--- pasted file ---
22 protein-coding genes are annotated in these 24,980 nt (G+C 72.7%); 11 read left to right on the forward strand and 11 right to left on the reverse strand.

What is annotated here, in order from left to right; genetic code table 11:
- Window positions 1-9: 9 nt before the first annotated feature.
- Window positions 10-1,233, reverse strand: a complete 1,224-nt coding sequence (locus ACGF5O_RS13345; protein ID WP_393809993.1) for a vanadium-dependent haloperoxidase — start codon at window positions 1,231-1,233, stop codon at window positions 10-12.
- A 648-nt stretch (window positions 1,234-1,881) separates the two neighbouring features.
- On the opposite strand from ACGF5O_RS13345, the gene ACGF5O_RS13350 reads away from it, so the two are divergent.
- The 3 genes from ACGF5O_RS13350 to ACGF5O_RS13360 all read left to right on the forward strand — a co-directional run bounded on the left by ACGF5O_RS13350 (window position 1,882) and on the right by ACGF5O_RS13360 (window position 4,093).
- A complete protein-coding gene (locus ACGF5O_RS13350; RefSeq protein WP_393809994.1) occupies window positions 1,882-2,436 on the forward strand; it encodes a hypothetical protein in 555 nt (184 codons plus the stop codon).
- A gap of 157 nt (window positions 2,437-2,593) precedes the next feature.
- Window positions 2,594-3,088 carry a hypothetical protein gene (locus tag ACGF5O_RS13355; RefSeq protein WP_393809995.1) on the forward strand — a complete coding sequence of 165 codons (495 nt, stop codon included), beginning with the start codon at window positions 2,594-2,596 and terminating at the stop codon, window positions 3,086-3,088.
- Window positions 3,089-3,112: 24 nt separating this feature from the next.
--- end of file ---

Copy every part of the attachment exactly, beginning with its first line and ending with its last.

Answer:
22 protein-coding genes are annotated in these 24,980 nt (G+C 72.7%); 11 read left to right on the forward strand and 11 right to left on the reverse strand.

What is annotated here, in order from left to right; genetic code table 11:
- Window positions 1-9: 9 nt before the first annotated feature.
- Window positions 10-1,233, reverse strand: a complete 1,224-nt coding sequence (locus ACGF5O_RS13345; protein ID WP_393809993.1) for a vanadium-dependent haloperoxidase — start codon at window positions 1,231-1,233, stop codon at window positions 10-12.
- A 648-nt stretch (window positions 1,234-1,881) separates the two neighbouring features.
- On the opposite strand from ACGF5O_RS13345, the gene ACGF5O_RS13350 reads away from it, so the two are divergent.
- The 3 genes from ACGF5O_RS13350 to ACGF5O_RS13360 all read left to right on the forward strand — a co-directional run bounded on the left by ACGF5O_RS13350 (window position 1,882) and on the right by ACGF5O_RS13360 (window position 4,093).
- A complete protein-coding gene (locus ACGF5O_RS13350; RefSeq protein WP_393809994.1) occupies window positions 1,882-2,436 on the forward strand; it encodes a hypothetical protein in 555 nt (184 codons plus the stop codon).
- A gap of 157 nt (window positions 2,437-2,593) precedes the next feature.
- Window positions 2,594-3,088 carry a hypothetical protein gene (locus tag ACGF5O_RS13355; RefSeq protein WP_393809995.1) on the forward strand — a complete coding sequence of 165 codons (495 nt, stop codon included), beginning with the start codon at window positions 2,594-2,596 and terminating at the stop codon, window positions 3,086-3,088.
- Window positions 3,089-3,112: 24 nt separating this feature from the next.